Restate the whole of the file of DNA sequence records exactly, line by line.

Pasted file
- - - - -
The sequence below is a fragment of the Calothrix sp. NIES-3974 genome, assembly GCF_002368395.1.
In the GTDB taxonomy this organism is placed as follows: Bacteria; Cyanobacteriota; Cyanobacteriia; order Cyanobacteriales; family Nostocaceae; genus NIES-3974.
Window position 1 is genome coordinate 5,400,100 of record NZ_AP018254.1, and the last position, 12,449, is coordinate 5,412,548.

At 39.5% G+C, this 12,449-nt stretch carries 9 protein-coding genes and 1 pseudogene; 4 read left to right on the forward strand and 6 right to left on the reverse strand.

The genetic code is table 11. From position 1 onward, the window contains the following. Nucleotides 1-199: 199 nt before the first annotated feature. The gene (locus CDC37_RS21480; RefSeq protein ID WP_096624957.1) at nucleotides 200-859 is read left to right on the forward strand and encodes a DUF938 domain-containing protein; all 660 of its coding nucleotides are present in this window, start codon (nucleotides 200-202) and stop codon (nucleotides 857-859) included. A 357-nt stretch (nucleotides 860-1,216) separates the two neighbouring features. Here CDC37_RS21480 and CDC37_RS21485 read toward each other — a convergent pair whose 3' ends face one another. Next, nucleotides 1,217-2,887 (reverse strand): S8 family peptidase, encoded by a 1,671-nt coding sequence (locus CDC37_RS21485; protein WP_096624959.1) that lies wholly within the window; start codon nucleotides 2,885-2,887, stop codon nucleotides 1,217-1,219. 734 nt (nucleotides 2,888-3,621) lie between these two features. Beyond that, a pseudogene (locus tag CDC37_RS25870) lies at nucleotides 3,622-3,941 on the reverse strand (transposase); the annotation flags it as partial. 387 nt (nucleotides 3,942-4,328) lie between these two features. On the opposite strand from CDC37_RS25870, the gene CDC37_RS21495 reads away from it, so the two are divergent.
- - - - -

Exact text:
The sequence below is a fragment of the Calothrix sp. NIES-3974 genome, assembly GCF_002368395.1.
In the GTDB taxonomy this organism is placed as follows: Bacteria; Cyanobacteriota; Cyanobacteriia; order Cyanobacteriales; family Nostocaceae; genus NIES-3974.
Window position 1 is genome coordinate 5,400,100 of record NZ_AP018254.1, and the last position, 12,449, is coordinate 5,412,548.

At 39.5% G+C, this 12,449-nt stretch carries 9 protein-coding genes and 1 pseudogene; 4 read left to right on the forward strand and 6 right to left on the reverse strand.

The genetic code is table 11. From position 1 onward, the window contains the following. Nucleotides 1-199: 199 nt before the first annotated feature. The gene (locus CDC37_RS21480; RefSeq protein ID WP_096624957.1) at nucleotides 200-859 is read left to right on the forward strand and encodes a DUF938 domain-containing protein; all 660 of its coding nucleotides are present in this window, start codon (nucleotides 200-202) and stop codon (nucleotides 857-859) included. A 357-nt stretch (nucleotides 860-1,216) separates the two neighbouring features. Here CDC37_RS21480 and CDC37_RS21485 read toward each other — a convergent pair whose 3' ends face one another. Next, nucleotides 1,217-2,887 (reverse strand): S8 family peptidase, encoded by a 1,671-nt coding sequence (locus CDC37_RS21485; protein WP_096624959.1) that lies wholly within the window; start codon nucleotides 2,885-2,887, stop codon nucleotides 1,217-1,219. 734 nt (nucleotides 2,888-3,621) lie between these two features. Beyond that, a pseudogene (locus tag CDC37_RS25870) lies at nucleotides 3,622-3,941 on the reverse strand (transposase); the annotation flags it as partial. 387 nt (nucleotides 3,942-4,328) lie between these two features. On the opposite strand from CDC37_RS25870, the gene CDC37_RS21495 reads away from it, so the two are divergent.